SANTA ANA — Ten Muslim college students censored the Israeli ambassador to the United States when he tried to give an address atUC Irvine, a prosecutor argued in closing statements of the so-called Irvine 11 trial on Monday.
Orange County Deputy District Attorney Dan Wagner said the protesters interfered with Ambassador Michael Oren's right to free speech by temporarily disrupting his February 2010 campus address.
"Who is the censor in this case?" he asked the jury. "Right there — 10 of them."
Wagner said actions by the sevenUC Irvine and three UC Riverside students amounted to a "heckler's veto."
"This is about freedom of speech," Wagner said. "This is why we're all here."
Defense attorneys also called on Constitutional protections in their closing arguments, saying the district attorney was chilling political speech by prosecuting the protesters after the fact.
In her closing statements, defense attorney Reem Salahi said that while politeness works "when you visit your grandmother," such courtesy isn't necessary in a university setting, where ideas are freely exchanged.
To make a point about the defendants' shouting during Oren's speech, defense attorney Dan Mayfield stood at the back of the large courtroom and shouted to jurors, saying that the university ballroom was three to four times the size of the courtroom.
"Of course you speak loudly," Mayfield said.
The prosecution used pre-speech instructions from UCI administrators to argue that the students had ample opportunity to share their opinions but they chose instead to break the law.
"Yes, protesters have a longstanding tradition on campuses, we all know that," Wagner said, adding that the law also protects a "marketplace of ideas." "Truth will win in a competitive atmosphere. To commit censorship breaks down that marketplace."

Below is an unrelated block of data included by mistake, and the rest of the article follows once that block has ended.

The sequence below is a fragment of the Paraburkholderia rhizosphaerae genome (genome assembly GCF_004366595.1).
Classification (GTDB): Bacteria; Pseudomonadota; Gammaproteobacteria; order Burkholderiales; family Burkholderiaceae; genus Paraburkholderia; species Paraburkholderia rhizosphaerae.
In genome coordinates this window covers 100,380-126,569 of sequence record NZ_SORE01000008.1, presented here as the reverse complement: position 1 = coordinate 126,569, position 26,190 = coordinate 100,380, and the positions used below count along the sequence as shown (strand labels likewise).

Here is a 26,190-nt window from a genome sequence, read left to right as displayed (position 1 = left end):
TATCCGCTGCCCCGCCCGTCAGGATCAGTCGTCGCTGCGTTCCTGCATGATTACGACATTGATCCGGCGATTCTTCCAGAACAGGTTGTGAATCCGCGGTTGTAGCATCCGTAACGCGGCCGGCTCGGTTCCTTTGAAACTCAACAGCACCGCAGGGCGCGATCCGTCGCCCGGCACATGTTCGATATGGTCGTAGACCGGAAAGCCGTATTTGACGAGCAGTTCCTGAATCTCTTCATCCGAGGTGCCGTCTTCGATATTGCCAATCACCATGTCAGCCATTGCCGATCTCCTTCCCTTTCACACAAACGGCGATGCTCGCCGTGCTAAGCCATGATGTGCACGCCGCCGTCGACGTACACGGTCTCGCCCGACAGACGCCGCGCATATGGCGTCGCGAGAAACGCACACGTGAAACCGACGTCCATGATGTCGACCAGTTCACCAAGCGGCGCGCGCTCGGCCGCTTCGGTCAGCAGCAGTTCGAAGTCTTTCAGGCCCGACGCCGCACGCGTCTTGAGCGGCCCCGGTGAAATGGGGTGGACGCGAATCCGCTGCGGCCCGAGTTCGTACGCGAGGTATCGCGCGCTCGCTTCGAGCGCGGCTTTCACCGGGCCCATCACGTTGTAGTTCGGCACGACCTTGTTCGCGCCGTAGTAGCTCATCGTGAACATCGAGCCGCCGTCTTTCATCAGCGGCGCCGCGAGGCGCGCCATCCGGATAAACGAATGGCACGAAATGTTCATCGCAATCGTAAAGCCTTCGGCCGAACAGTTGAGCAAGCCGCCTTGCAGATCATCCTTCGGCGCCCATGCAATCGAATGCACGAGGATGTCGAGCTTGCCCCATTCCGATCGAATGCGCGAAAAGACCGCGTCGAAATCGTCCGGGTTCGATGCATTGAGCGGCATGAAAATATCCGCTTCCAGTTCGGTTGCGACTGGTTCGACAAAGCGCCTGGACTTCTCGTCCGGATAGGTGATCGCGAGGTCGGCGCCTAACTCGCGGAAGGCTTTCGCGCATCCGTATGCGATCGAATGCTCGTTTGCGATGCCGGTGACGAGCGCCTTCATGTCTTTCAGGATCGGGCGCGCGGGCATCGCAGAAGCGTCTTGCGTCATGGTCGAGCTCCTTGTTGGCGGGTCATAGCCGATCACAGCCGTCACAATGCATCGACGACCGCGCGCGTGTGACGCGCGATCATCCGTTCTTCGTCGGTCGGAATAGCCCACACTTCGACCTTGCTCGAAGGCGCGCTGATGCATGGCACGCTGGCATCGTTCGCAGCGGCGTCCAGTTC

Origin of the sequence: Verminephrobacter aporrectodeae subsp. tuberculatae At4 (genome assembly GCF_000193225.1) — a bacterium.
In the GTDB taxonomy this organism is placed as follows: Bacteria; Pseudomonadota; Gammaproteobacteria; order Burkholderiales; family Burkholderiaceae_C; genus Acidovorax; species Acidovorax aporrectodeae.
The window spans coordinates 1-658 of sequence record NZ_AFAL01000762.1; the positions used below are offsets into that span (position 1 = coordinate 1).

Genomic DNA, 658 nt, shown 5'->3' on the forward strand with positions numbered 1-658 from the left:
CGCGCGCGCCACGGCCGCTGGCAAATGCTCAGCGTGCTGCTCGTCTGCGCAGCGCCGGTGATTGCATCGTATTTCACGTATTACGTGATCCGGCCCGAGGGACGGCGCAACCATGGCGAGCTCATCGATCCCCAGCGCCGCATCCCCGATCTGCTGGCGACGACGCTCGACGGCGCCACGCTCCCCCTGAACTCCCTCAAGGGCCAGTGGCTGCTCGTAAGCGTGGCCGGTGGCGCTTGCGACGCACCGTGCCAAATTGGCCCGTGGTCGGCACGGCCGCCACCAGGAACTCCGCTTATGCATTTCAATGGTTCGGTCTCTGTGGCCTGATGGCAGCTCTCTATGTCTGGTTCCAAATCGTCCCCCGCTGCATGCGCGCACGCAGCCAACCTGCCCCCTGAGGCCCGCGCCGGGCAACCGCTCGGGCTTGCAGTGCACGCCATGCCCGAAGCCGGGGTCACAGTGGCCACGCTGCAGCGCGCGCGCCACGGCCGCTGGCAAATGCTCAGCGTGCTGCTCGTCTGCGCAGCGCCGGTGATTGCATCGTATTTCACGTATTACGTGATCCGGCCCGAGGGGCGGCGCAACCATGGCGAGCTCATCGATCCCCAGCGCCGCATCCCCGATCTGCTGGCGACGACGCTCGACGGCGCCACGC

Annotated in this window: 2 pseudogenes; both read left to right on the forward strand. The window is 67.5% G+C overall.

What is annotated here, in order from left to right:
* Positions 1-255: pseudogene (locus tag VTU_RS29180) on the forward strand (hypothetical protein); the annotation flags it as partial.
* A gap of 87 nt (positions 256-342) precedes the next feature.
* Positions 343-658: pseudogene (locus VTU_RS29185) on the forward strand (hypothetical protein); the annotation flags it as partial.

He also played for jurors a video of the moderator explaining audience rules prior to Oren's address.
"We expect and we relish spirited discussion, but we also have the highest expectations for civility and respect — we expect nothing less," the moderator said in the video. "This is after all not the street corner, it is a university."
Orange County Superior Court was packed with about 200 spectators, including parents, student supporters, interfaith community members and teachers. More were turned away.
At times, the venue grew raucous, with supporters applauding arguments made by an Irvine 11 attorney.
Judge Peter J. Wilson issued a warning to quiet down but did not remove anyone from the courtroom.
Though referred to as the Irvine 11, criminal charges were tentatively dismissed against one student in July, Hakim Nasreddine Kebir, who was expected to complete 40 hours of community service at a Costa Mesa soup kitchen.
The 10 remaining defendants are charged with two misdemeanors of conspiracy to willfully commit a crime and disrupt a public meeting. They face up to six months in jail, if convicted.
Closing arguments are scheduled to continue Tuesday. Afterward, the case will go the jury.
Muslim leaders: 'Political theater'
There was also debate outside of the courtroom. Leaders of various groups gathered for a news conference outside the Santa Ana Courthouse midday to condemn the actions of the Orange County district attorney's office in the case.
Shakeel Syed, executive director of the Islamic Shura Council of Southern California, called the closing statements of the prosecutor "political theater."
"We patiently wait for the verdict and for justice to prevail," he said.
Others present at the news conference included representatives from the L.A. Chapter of the Council on American-Islamic Relations and the Islamic Institute of Orange County.
Saadia Kahn, the civic outreach coordinator for the Muslim Public Affairs Council, said the district attorney's office has already set an "unhealthy precedent" for free speech on college campuses nationwide by prosecuting the students.
Estee Chandler, with the LA chapter of Jewish Voice for Peace, criticized the prosecution's arguments and called the students "brave young activists."
She added that the case "could affect every American citizen's right to free speech."